How do we allow ego identity to die and get to this blessed state? I believe one of the most direct routes is by re-connecting with nature and going back into what Snyder (1990) terms, the “wilderness.” Snyder suggests, “Wilderness is a place where the wild potential is fully expressed, a diversity of living and non-living beings flourishing according to their own sorts of order. . . . To speak of wilderness is to speak of wholeness. Human beings came out of that wholeness” (p. 12). Nature offers a reunion with wild matter, energy, intelligence and the numinous.
Going into the “wilderness” becomes both literal and metaphorical in the psychotherapeutic setting. On a figurative level, psychotherapy offers a setting where we can metaphorically allow our old myths to die and claim new ways of being as we transform and grow. Joseph Campbell (2004) illustrates how the hero in every sacred story goes into the “wilderness” and experiences a process of death and re-birth. In fairytales and myths, when the hero confronts his nature and inevitable death, mortality and wholeness are discovered. Essentially, the hero’s journey tells and retells our collective story of entering the wilderness and coming back to tell the tale. Campbell relates:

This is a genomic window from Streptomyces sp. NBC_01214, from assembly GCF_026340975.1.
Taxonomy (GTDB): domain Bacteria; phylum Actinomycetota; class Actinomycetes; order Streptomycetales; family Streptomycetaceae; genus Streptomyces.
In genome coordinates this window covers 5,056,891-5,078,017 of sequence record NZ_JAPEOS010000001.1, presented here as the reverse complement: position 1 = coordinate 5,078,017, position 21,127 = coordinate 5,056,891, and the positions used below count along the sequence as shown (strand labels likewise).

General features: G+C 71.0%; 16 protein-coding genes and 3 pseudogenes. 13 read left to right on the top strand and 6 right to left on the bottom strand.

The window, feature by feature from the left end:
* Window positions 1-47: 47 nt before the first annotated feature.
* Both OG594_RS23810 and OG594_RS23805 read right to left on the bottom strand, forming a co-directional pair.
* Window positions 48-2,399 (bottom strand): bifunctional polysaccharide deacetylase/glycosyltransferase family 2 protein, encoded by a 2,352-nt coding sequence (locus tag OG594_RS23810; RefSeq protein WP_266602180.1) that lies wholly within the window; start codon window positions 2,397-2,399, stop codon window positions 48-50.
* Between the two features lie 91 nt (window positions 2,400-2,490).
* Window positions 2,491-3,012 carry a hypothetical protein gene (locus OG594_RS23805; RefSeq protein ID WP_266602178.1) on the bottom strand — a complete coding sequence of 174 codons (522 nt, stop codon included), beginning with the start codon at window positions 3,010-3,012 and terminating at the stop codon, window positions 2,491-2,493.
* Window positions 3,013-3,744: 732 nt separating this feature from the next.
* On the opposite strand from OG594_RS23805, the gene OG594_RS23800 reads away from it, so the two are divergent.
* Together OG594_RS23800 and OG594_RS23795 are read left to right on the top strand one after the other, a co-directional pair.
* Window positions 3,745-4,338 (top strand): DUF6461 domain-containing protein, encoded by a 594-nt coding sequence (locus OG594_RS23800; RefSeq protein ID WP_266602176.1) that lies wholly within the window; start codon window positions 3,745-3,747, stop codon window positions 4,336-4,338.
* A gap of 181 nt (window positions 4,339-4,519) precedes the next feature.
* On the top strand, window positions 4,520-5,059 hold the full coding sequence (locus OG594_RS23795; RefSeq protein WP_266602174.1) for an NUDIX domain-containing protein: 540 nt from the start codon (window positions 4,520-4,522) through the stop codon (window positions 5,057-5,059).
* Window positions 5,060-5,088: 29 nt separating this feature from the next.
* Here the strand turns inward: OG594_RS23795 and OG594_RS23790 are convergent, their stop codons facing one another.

The hero has died as a modern man; but as eternal man—perfected unspecific, universal man—he has been reborn. His second solemn task and deed therefore… is to return then to us, transfigured, and teach the lesson he has learned of life renewed. (p. 18)